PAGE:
When evaluating the proper fit supply chain or PLM software for your company, functionality is, of course, a key measure. Cost is an equally important determining factor. But it is not as simple as comparing two different systems based on the proposal’s dollar value. The pricing methodology used to arrive at the total is critical to assess before choosing the software purchase. In this week’s post, we will review the main types of pricing proposals.
While this is the old-world model of pricing, companies still sell software as perpetual licenses. You buy a version of the software that can be hosted on-premise or on the cloud and own the version. The costs are upfront, and implementation costs tend to be much higher. However, there are no recurring fees year after year. These costs are also typically recorded as a capital expense versus operating expense and could be a disadvantage for CFOs. The most significant disadvantage may be that you have one version of the software and likely have to pay for upgrades to future versions. So the lack of recurring fees is not a bonus, especially since some vendors make the yearly upgrade costs mandatory.
The conception of the product-led sales model gave birth to freemium pricing or essentially free usage of a limited product version. These products tend to have superior user experience and interfaces since they rely on the strength of the product to sell itself. This method is a popular choice for small businesses that are good with using lighter versions. It is also a good choice for smaller departments of larger companies with limited credit card budgets and wants to test out a system before recommending it across the company. The disadvantage to a freemium model is a limited amount of support or onboarding. So, if you want hands-on help and have many users that need onboarding right away, this may not be the best choice.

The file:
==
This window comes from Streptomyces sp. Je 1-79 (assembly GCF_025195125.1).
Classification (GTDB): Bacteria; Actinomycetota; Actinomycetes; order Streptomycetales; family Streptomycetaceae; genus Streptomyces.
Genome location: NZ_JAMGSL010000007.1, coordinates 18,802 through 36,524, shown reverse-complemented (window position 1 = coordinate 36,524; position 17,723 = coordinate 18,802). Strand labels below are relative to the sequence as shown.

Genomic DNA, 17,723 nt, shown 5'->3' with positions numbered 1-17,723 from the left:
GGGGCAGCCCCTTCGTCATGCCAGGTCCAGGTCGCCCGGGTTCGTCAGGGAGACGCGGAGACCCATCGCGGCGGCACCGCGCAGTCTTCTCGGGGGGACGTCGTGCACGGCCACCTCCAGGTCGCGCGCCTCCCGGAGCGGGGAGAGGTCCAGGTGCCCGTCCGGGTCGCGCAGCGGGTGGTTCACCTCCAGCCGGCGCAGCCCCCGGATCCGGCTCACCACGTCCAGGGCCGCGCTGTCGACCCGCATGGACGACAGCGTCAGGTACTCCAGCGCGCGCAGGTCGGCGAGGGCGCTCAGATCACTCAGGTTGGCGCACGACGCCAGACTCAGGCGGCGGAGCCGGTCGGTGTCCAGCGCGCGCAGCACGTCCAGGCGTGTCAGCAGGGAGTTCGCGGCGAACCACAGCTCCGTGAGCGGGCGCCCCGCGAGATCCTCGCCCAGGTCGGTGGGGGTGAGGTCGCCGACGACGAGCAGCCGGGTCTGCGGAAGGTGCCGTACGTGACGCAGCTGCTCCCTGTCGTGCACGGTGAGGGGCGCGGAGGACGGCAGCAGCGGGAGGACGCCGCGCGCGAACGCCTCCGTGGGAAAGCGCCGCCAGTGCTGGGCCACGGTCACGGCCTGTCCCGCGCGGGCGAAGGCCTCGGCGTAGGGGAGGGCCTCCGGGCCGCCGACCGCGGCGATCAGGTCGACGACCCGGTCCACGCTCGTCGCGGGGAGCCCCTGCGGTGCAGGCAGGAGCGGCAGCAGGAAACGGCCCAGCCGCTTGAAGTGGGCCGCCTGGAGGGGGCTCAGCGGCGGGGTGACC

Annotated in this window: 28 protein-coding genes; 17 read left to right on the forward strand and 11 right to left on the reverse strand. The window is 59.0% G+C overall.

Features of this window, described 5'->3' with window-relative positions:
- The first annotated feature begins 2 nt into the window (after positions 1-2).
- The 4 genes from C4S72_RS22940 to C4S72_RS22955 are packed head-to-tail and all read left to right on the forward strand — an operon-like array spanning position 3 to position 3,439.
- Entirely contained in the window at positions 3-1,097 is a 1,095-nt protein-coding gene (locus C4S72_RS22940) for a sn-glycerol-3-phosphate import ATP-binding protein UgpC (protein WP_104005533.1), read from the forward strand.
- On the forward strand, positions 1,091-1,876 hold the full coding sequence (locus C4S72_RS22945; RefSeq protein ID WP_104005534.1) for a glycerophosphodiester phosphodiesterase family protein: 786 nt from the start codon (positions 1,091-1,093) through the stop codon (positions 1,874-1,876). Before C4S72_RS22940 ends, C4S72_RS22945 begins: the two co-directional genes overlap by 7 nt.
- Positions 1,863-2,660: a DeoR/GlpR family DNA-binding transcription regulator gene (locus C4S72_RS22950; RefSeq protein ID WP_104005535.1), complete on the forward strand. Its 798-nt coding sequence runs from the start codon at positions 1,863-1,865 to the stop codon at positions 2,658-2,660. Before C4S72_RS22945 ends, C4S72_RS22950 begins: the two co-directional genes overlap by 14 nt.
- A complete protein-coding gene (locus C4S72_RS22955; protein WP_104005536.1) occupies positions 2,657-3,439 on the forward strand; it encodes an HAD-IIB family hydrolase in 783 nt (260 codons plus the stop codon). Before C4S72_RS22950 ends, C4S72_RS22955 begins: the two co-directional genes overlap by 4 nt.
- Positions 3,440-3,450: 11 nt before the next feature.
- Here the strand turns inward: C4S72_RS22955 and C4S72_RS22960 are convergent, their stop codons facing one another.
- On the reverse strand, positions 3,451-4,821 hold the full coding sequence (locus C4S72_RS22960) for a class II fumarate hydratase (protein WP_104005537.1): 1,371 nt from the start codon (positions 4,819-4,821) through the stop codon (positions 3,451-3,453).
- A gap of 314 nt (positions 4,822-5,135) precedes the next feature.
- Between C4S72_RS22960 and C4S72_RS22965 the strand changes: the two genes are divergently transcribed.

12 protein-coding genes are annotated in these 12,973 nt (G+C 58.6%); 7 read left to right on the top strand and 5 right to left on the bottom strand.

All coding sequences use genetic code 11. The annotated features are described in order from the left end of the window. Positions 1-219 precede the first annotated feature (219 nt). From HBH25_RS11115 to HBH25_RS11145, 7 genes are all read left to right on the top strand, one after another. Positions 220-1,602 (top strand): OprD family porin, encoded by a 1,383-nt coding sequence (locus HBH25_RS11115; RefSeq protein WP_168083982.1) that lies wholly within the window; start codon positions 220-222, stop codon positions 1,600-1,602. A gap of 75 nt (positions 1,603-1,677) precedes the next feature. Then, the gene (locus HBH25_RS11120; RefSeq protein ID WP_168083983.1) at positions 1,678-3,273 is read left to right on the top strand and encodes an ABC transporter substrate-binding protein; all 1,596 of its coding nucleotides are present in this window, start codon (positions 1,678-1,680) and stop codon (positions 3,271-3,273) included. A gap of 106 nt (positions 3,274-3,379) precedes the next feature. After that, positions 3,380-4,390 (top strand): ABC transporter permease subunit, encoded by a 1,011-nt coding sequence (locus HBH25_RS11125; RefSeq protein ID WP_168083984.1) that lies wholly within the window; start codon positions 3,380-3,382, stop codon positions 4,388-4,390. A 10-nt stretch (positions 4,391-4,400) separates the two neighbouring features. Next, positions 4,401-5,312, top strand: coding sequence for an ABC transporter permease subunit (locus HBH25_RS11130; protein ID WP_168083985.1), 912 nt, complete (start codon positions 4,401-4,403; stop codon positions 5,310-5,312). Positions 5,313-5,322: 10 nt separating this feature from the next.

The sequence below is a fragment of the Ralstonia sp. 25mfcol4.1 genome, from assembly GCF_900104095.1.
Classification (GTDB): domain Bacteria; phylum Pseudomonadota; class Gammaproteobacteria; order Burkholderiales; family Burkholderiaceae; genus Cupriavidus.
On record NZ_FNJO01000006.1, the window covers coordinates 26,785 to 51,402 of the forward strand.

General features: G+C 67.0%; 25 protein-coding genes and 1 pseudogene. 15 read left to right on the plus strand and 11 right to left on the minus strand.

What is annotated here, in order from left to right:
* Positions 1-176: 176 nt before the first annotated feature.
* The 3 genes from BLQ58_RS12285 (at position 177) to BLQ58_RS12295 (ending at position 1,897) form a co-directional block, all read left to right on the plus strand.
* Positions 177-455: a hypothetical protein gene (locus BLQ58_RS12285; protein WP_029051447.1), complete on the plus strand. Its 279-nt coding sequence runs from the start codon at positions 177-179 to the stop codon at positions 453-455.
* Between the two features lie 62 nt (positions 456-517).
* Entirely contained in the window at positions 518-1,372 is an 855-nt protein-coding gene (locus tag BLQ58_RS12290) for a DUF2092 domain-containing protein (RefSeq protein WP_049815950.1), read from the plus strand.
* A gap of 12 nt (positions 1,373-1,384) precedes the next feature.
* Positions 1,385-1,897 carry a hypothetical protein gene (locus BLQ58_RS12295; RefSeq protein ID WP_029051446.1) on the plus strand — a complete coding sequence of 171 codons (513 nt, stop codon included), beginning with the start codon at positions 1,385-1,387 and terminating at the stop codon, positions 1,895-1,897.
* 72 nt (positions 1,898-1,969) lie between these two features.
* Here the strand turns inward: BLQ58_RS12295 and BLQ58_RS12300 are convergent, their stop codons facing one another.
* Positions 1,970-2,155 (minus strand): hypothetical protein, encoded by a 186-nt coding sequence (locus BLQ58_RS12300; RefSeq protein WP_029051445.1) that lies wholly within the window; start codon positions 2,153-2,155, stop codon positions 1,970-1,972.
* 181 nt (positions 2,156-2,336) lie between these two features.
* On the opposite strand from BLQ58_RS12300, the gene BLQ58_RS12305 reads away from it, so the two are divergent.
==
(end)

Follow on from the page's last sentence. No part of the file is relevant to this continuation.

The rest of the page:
Models two through six are subscription-based pricing models, which means you are renting the most recent or most upgraded version of the software at recurring costs. With monthly recurring subscriptions, you may pay a higher fee per month. However, there are no binding annual contracts in this model. This model is typically a step up from freemium, where you are not ready to commit to a yearly contract and want to test the system but are willing to pay to get access to more features of the product. This path also means you do not need heavy configuration and onboarding and is a better alternative for smaller teams.
SaaS annual or multi-year
With an annual or multi-year subscription, you are committing to a longer-term contract. That can be the wise choice when you have a rollout across a large part of your company, requiring configurations, onboarding support, and integrations. Since the initial setup phase can run from a month to sometimes up to a year depending on the kind of software purchase and has a cost associated, this kind of rollout is better matched with multi-year subscriptions. The implementation and onboarding costs are one-time, so your recurring annual costs would be the software subscription cost.
User, product, or volume-based pricing
Subscription models can be priced on the number of users or seats, the number of products, or volume/usage. Many new-generation software companies have applied a usage-based model. Hence, buyers pay for what they consume versus an annual subscription amount based on the number of users or products. However, if a company is growing fast and is tough to forecast usage, the volume-based model can quickly become a bone of contention since there is no way to cap costs. Every company must understand the methodology used in pricing the software product to choose the model that best matches their growth stage and how they intend to use the software product.
Hybrid annual subscription plus volume-based
This method is my favorite of all the pricing models. There is a lowered fixed base subscription fee, and some part of the fixed cost is calculated based on usage. This provides a fixed number for both the vendor and buyer to use in budgets, while both sides also share in the benefit of costs tied to growth.
This graphic also summarizes the different features of each type of pricing model: